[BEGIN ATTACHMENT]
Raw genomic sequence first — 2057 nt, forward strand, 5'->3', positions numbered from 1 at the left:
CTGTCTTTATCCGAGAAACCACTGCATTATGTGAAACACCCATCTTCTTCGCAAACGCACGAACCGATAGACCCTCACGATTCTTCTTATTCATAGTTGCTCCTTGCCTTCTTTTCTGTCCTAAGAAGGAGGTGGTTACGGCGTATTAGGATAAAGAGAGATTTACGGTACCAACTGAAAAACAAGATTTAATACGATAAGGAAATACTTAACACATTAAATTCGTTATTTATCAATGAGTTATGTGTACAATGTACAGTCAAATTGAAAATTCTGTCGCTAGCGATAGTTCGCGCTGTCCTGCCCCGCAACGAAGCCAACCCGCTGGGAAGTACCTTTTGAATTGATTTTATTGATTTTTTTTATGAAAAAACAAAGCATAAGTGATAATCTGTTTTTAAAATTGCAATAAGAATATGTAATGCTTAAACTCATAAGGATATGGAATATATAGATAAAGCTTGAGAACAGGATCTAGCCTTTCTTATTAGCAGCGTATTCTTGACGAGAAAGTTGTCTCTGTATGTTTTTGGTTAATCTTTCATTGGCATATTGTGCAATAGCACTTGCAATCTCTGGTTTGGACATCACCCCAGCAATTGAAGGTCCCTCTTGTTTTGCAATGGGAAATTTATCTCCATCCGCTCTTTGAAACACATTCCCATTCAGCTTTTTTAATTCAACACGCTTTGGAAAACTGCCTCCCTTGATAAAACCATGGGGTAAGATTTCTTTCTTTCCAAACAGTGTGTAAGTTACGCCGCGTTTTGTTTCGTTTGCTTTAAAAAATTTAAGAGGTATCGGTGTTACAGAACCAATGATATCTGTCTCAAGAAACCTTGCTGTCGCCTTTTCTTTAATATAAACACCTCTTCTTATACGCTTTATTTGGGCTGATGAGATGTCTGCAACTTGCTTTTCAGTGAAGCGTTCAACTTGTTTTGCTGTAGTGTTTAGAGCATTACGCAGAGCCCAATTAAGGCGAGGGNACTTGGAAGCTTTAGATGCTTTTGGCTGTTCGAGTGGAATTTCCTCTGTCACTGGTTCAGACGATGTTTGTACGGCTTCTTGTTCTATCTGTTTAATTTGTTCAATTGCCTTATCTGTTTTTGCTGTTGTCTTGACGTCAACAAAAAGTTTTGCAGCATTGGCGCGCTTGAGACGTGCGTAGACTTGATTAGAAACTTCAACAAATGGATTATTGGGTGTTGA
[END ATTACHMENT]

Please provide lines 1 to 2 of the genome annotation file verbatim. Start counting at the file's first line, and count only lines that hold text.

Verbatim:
Raw genomic sequence first — 2057 nt, forward strand, 5'->3', positions numbered from 1 at the left:
CTGTCTTTATCCGAGAAACCACTGCATTATGTGAAACACCCATCTTCTTCGCAAACGCACGAACCGATAGACCCTCACGATTCTTCTTATTCATAGTTGCTCCTTGCCTTCTTTTCTGTCCTAAGAAGGAGGTGGTTACGGCGTATTAGGATAAAGAGAGATTTACGGTACCAACTGAAAAACAAGATTTAATACGATAAGGAAATACTTAACACATTAAATTCGTTATTTATCAATGAGTTATGTGTACAATGTACAGTCAAATTGAAAATTCTGTCGCTAGCGATAGTTCGCGCTGTCCTGCCCCGCAACGAAGCCAACCCGCTGGGAAGTACCTTTTGAATTGATTTTATTGATTTTTTTTATGAAAAAACAAAGCATAAGTGATAATCTGTTTTTAAAATTGCAATAAGAATATGTAATGCTTAAACTCATAAGGATATGGAATATATAGATAAAGCTTGAGAACAGGATCTAGCCTTTCTTATTAGCAGCGTATTCTTGACGAGAAAGTTGTCTCTGTATGTTTTTGGTTAATCTTTCATTGGCATATTGTGCAATAGCACTTGCAATCTCTGGTTTGGACATCACCCCAGCAATTGAAGGTCCCTCTTGTTTTGCAATGGGAAATTTATCTCCATCCGCTCTTTGAAACACATTCCCATTCAGCTTTTTTAATTCAACACGCTTTGGAAAACTGCCTCCCTTGATAAAACCATGGGGTAAGATTTCTTTCTTTCCAAACAGTGTGTAAGTTACGCCGCGTTTTGTTTCGTTTGCTTTAAAAAATTTAAGAGGTATCGGTGTTACAGAACCAATGATATCTGTCTCAAGAAACCTTGCTGTCGCCTTTTCTTTAATATAAACACCTCTTCTTATACGCTTTATTTGGGCTGATGAGATGTCTGCAACTTGCTTTTCAGTGAAGCGTTCAACTTGTTTTGCTGTAGTGTTTAGAGCATTACGCAGAGCCCAATTAAGGCGAGGGNACTTGGAAGCTTTAGATGCTTTTGGCTGTTCGAGTGGAATTTCCTCTGTCACTGGTTCAGACGATGTTTGTACGGCTTCTTGTTCTATCTGTTTAATTTGTTCAATTGCCTTATCTGTTTTTGCTGTTGTCTTGACGTCAACAAAAAGTTTTGCAGCATTGGCGCGCTTGAGACGTGCGTAGACTTGATTAGAAACTTCAACAAATGGATTATTGGGTGTTGA